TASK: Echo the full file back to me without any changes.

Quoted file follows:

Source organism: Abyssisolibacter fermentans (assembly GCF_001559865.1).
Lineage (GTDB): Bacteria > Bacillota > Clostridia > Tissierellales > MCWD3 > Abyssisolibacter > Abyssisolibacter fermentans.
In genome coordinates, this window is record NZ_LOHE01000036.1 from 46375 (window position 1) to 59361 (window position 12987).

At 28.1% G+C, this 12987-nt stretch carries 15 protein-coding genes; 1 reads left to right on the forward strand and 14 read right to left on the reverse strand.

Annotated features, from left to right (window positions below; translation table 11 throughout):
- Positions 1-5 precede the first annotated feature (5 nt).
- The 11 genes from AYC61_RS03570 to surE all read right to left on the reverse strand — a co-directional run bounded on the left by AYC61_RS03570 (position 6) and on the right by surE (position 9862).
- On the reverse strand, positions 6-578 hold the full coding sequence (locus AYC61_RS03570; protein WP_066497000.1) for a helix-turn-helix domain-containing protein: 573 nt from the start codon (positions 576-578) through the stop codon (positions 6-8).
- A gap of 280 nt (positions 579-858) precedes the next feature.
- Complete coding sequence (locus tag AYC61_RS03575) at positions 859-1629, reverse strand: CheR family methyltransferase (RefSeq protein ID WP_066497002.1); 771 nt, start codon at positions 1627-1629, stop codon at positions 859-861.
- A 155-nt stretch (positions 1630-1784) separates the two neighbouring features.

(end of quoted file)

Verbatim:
Source organism: Abyssisolibacter fermentans (assembly GCF_001559865.1).
Lineage (GTDB): Bacteria > Bacillota > Clostridia > Tissierellales > MCWD3 > Abyssisolibacter > Abyssisolibacter fermentans.
In genome coordinates, this window is record NZ_LOHE01000036.1 from 46375 (window position 1) to 59361 (window position 12987).

At 28.1% G+C, this 12987-nt stretch carries 15 protein-coding genes; 1 reads left to right on the forward strand and 14 read right to left on the reverse strand.

Annotated features, from left to right (window positions below; translation table 11 throughout):
- Positions 1-5 precede the first annotated feature (5 nt).
- The 11 genes from AYC61_RS03570 to surE all read right to left on the reverse strand — a co-directional run bounded on the left by AYC61_RS03570 (position 6) and on the right by surE (position 9862).
- On the reverse strand, positions 6-578 hold the full coding sequence (locus AYC61_RS03570; protein WP_066497000.1) for a helix-turn-helix domain-containing protein: 573 nt from the start codon (positions 576-578) through the stop codon (positions 6-8).
- A gap of 280 nt (positions 579-858) precedes the next feature.
- Complete coding sequence (locus tag AYC61_RS03575) at positions 859-1629, reverse strand: CheR family methyltransferase (RefSeq protein ID WP_066497002.1); 771 nt, start codon at positions 1627-1629, stop codon at positions 859-861.
- A 155-nt stretch (positions 1630-1784) separates the two neighbouring features.